CJS Research Seminar Series CJS Research Seminar Series

The Centre for Japanese Studies holds a series of regular seminars throughout both semesters of the academic year. In keeping with our interdisciplinary outlook, speakers are invited from a diverse range of fields and research specialisms.

Seminars are typically held Thursday evenings at 17:30 in the Lawrence Stenhouse Building room 01.21. The seminars usually last around one hour and are followed by informal discussion over refreshments. The seminars are open to all and there is no need to register attendance, so come along!

To ensure that you are kept informed about the Research Seminar schedule, contact cjs@uea.ac.uk to be added to our mailing list. 

Next Seminar:

In Conversation with Anthony Thwaite: Japanese Poetry Evening

Thursday 23rd January, 17:30 - 19:00 NEW SCI 0.03

On the 23rd January, following our MA information session, we will be hosting our first CJS Research Seminar of the year, where CJS director Simon Kaner will be in conversation with prominent poet Anthony Thwaite to discuss his poetry, along with readings in English and Japanese. The evening will then be rounded off with wine and sushi platters. We hope you will join us for what promises to be a fascinating evening.

Autumn Semester Schedule

More information can be found here.

Recent News Recent News

CJS Research Seminar: Dr Lindsay Black on Human (in)security in Japan-Myanmar Relations

On Thursday 14th November, Dr Lindsay Black came over from Leiden University to give a talk on his latest research topic exploring the rhetoric behind Japan's 'chequebook diplomacy' in Myanmar. His talk covered Japan's consistent economic support in the 'rehabilitation' of Myanmar as it sought to cast off its 'pariah' status on the international stage and engage economically with world powers, particularly in the face of ongoing war crimes committed by the dominant military there. Key to Dr Black's discussion was the glaring ahistoricity of Japanese rhetoric on supporting Myanmar, positioning itself in contrast as a leading nation of Asia with complete disregard for its militarist past with then-Burma. Instead, they described Myanmar's reintegration to the world stage as it's own 'Meiji restoration', casting a problematic teleological perspective on national development in Asia.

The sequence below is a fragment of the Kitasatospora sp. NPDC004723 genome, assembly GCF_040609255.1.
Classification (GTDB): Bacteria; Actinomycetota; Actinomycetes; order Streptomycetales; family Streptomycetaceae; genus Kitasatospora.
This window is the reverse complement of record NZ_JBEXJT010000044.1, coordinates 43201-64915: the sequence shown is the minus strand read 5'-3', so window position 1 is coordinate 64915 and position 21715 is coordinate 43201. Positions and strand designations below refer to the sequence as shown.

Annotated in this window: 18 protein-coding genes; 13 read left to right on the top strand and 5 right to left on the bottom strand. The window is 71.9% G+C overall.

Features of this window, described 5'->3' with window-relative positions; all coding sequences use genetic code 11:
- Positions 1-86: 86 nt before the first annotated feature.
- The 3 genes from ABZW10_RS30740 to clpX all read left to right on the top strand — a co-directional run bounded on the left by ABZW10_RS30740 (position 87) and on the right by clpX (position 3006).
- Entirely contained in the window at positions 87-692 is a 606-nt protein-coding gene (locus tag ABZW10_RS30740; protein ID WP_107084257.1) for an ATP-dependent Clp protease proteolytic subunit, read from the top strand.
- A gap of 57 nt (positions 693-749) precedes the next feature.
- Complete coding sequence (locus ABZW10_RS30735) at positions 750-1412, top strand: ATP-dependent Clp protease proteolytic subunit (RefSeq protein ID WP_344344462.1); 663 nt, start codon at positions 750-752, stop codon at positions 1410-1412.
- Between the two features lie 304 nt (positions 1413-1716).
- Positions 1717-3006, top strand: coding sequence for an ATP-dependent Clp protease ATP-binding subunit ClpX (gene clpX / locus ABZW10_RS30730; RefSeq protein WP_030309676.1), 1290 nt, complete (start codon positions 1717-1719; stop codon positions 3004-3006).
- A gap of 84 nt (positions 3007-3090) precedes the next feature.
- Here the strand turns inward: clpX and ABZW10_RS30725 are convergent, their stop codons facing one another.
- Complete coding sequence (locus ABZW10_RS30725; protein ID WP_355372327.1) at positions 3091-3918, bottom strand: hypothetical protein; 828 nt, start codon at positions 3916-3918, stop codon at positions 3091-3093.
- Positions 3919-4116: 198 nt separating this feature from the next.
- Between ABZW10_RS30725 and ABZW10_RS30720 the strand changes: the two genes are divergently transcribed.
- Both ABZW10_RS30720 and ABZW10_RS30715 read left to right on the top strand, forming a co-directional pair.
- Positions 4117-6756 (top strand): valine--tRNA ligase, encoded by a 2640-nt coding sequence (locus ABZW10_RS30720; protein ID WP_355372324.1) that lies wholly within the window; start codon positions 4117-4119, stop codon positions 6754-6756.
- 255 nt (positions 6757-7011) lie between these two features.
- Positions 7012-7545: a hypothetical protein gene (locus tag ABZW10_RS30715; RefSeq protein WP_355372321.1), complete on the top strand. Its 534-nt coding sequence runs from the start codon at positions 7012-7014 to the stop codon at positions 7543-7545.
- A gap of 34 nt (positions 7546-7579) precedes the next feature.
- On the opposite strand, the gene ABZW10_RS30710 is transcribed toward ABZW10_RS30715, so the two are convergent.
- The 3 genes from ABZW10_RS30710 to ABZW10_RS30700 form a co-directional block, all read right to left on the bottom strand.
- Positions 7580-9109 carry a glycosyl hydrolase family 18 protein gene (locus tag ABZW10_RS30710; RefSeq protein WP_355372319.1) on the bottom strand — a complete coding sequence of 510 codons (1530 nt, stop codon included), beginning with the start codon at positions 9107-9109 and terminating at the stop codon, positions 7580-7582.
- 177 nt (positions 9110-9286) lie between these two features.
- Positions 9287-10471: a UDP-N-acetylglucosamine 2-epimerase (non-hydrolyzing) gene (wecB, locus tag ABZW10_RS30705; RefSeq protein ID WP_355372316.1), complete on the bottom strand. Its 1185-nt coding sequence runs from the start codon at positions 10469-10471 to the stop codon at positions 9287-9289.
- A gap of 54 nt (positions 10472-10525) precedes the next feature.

More information can be found on Lindsay Black's work through his Leiden University profile here.


Sasakawa Studentship Alumni Event

On Friday 8th of November, Sasakawa alumni from UEA presented en masse at the Sasakawa Studentship Alumni Event hosted at SOAS. The day consisted of quick-fire 5 minute presentations on individual research topics, displaying the huge range of topics covered by Japanese Studies researchers from male grooming practices amongst salarymen to the role of satire and humour in the development of Japan into a modern nation state. This was followed by constructive, tailored feedback from senior academics. A quick lunch and tea break saw much networking as attendees excitedly inquired about one another’s fields in between bites of sandwiches and sips of tea and coffee.

Afternoon discussions provided valuable information for budding researchers on the ins and outs of the world of publication, with representatives from Taylor & Francis, the Journal for Japanese Studies and Japan Forum. Future workshops and funding opportunities were then presented by representatives of the Japan Foundation, the Japan Society for the Promotion of Science and the Embassy of Japan. The day was rounded off by a warm reception, where UEA attendees thanked their wonderful hosts with a commemorative photo.


CJS Research Seminar: Takeshi Shimizu on Broadcasting Interpretation at the BBC and NHK

On the 31st October, we welcomed Mr. Takeshi Shimizu to discuss his years of experience in the world of broadcasting interpretation for our Research Seminar Series. His talk covered the history of live broadcast interpretation through such major networks as CNN, NHK and the BBC before referring to his own experience on the job as it evolved over the past 30 years. He ended on the varying skills required for the job and desirable talents for aspiring interpreters in the audience. Mr. Shimizu then fielded a variety of questions from the audience on the future of broadcasting interpretation with the rise of AI and other means of automation, to which he responded that AI has yet to rise to the challenge of the complexities of the Japanese language.